public ResponseEntity<VizJsGraph> executeGremlinQuery(
            @PathVariable(value = "graphName") String graphName, 
            @PathVariable(value = "gremlinQuery") String gremlinQuery) {
        return new ResponseEntity<VizJsGraph>(
                              graphDao.executeGremlinQuery(graphName, gremlinQuery, true), 
                              HttpStatus.ACCEPTED);
    }

}

Note : executeGremlinQuery has not been defined yet, we will do this in the next section.

Implementing the DAO

As we have seen in the previous post, the DataStax Java driver accepts Gremlin queries as raw Strings (how convenient). The driver will convert each query into a GraphStatement and execute against DSE Graph.

This is what it looks like :

public VizJsGraph executeGremlinQuery(String graphName, String gremlinQuery, boolean populateEdges) {
  Assert.hasText(graphName, "'graphName' is required here");
  Assert.hasText(gremlinQuery, "'gremlinQuery' is required here");
  LOGGER.info("Executing query {} on graph {}", gremlinQuery, graphName);
        
  // QUERY FOR VERTICES
  GraphStatement graphStatement = new SimpleGraphStatement(gremlinQuery).setGraphName(graphName);
  GraphResultSet gras = dseSession.executeGraph(graphStatement);
        
  // MAPPING AS VERTICES IN UI
  VizJsGraph vizGraph    = new VizJsGraph();
  List<Object> vertexIds = new ArrayList<>();
  for (GraphNode gn : gras) {
     if (populateEdges && gn.isVertex()) vertexIds.add(gn.asVertex().getId());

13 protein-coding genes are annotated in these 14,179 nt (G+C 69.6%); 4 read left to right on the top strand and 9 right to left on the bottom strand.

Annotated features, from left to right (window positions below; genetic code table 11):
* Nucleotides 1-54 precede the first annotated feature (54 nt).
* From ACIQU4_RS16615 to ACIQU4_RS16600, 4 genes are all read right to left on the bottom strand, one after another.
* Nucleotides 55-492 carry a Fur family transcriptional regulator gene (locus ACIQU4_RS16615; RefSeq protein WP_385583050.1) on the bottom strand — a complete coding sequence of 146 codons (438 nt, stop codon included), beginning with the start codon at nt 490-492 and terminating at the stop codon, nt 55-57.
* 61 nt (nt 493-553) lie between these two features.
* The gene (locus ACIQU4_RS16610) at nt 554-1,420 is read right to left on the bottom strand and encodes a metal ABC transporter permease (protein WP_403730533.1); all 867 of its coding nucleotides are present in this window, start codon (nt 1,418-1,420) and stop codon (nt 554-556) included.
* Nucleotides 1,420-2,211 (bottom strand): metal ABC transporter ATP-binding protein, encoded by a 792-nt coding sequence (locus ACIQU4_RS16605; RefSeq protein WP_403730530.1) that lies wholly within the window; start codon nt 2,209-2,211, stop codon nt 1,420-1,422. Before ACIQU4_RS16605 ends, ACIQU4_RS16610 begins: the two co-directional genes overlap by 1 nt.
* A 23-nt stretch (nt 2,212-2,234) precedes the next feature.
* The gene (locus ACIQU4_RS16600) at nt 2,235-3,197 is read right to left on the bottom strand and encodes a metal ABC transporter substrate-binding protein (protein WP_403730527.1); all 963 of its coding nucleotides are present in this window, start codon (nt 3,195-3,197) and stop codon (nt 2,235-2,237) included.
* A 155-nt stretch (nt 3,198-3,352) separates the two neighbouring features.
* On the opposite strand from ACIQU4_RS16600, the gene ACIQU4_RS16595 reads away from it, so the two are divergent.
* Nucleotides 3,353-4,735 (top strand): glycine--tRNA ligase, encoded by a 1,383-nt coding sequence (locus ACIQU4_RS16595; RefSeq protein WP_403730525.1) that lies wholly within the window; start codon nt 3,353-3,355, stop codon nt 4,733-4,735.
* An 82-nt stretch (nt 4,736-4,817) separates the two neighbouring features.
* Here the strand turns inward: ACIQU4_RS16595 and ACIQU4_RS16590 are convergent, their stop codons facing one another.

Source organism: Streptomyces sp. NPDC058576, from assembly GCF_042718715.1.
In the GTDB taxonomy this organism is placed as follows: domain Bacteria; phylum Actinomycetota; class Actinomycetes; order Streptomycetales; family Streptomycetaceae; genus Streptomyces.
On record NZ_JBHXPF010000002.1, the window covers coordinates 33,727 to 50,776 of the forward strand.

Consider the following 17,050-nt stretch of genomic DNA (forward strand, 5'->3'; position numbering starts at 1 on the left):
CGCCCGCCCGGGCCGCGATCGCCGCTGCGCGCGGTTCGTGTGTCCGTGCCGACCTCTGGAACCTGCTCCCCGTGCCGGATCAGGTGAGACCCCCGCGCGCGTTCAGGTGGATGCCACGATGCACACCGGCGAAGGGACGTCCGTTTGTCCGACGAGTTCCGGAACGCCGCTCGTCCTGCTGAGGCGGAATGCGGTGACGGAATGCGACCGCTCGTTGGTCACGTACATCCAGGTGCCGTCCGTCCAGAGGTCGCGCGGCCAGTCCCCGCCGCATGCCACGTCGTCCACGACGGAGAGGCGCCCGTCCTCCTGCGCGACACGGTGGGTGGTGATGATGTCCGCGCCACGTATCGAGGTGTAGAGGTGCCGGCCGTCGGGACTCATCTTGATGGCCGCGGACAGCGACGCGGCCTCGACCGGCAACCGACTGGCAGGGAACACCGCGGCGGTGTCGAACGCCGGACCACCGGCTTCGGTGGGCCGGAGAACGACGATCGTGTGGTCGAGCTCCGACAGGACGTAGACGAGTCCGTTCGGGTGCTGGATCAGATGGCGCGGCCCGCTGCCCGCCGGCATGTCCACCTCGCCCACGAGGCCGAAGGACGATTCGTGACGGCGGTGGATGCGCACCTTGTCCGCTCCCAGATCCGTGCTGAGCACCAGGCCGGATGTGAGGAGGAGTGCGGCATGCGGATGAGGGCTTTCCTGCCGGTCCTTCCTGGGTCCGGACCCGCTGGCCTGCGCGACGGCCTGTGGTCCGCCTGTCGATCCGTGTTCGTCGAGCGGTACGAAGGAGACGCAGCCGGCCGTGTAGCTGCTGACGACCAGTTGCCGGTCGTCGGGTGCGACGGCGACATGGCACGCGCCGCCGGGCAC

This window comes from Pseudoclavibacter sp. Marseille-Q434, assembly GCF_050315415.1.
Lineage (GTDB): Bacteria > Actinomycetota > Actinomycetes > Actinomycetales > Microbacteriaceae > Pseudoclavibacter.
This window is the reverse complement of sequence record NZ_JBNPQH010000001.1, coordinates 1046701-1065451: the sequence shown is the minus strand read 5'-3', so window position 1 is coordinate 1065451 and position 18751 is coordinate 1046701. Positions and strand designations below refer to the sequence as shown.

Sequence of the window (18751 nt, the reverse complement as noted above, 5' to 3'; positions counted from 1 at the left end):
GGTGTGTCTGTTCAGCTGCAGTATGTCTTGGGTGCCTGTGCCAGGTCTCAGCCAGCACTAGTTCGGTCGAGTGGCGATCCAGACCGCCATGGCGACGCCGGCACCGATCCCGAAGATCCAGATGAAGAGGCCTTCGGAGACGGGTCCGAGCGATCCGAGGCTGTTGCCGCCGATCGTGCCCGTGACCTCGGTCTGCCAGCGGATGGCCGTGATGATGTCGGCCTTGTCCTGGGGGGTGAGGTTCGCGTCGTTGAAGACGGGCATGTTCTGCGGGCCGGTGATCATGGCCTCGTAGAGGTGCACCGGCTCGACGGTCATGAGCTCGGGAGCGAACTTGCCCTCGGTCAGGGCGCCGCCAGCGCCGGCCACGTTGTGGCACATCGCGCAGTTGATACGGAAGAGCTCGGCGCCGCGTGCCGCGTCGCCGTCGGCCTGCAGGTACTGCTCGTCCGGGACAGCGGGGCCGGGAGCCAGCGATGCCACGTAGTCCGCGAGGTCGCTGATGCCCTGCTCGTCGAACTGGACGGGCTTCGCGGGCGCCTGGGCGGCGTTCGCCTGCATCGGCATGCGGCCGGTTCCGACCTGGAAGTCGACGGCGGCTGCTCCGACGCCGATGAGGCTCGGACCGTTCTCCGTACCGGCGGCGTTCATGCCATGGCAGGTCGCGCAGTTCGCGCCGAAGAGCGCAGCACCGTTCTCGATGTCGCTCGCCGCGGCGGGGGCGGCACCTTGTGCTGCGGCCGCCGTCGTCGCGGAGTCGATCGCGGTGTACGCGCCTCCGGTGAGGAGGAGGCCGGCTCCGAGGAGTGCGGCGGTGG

populateGraphVizJs(gn, vizGraph);
   }
   
   // SOMETHING IS MISSING 
   //--> HERE <--
   return vizGraph;
}

This works quite well, but there is more. Have you ever try to execute the g.V() query in DataStax Studio ? It will display the whole graph (both vertices and edges)...but it shouldn't. The gremlin query returns Vertices (V for Vertices) and only the Vertices so, what is the trick for how to collect edges as well?

The way to retrieve edges between vertices in Gremlin is described in the following documentation. If we want to display a nice graph with the edges in the user interface, we need to fire an extra query where ids are the unique identifier of your vertices. <:g.v>

Here is the code. I inlined the code a bit, YOU are an expert now after all.

// Add Edges to the results
dseSession.executeGraph(new SimpleGraphStatement("g.V(ids.toArray()).outE().where(inV().id().is(within(ids)))")
                              .set("ids", vertexIds)
                              .setGraphName(graphName))
          .all()
          .stream()
          .forEach(gn -> populateGraphVizJs(gn, vizGraph));

Populating the visualization via Mappers

Last missing part to have our sample running is mapping of GraphResultSet to VizJsGraph. Straightforward, this is what it looks like:

private void populateGraphVizJs(GraphNode gn, VizJsGraph graph) {
  if (gn.isVertex()) {
     Vertex v = gn.asVertex();
     graph.addVertex(new GraphVertex().id(v.getId().toString()).label(v.getLabel()););
  } else if (gn.isEdge()) {
    Edge e = gn.asEdge();
     graph.addEdge(new GraphEdge(e.getOutV().toString(), e.getInV().toString()));
  }
}

As usual, the full working application can be found on github please have a look and run a sample command. And the result is ....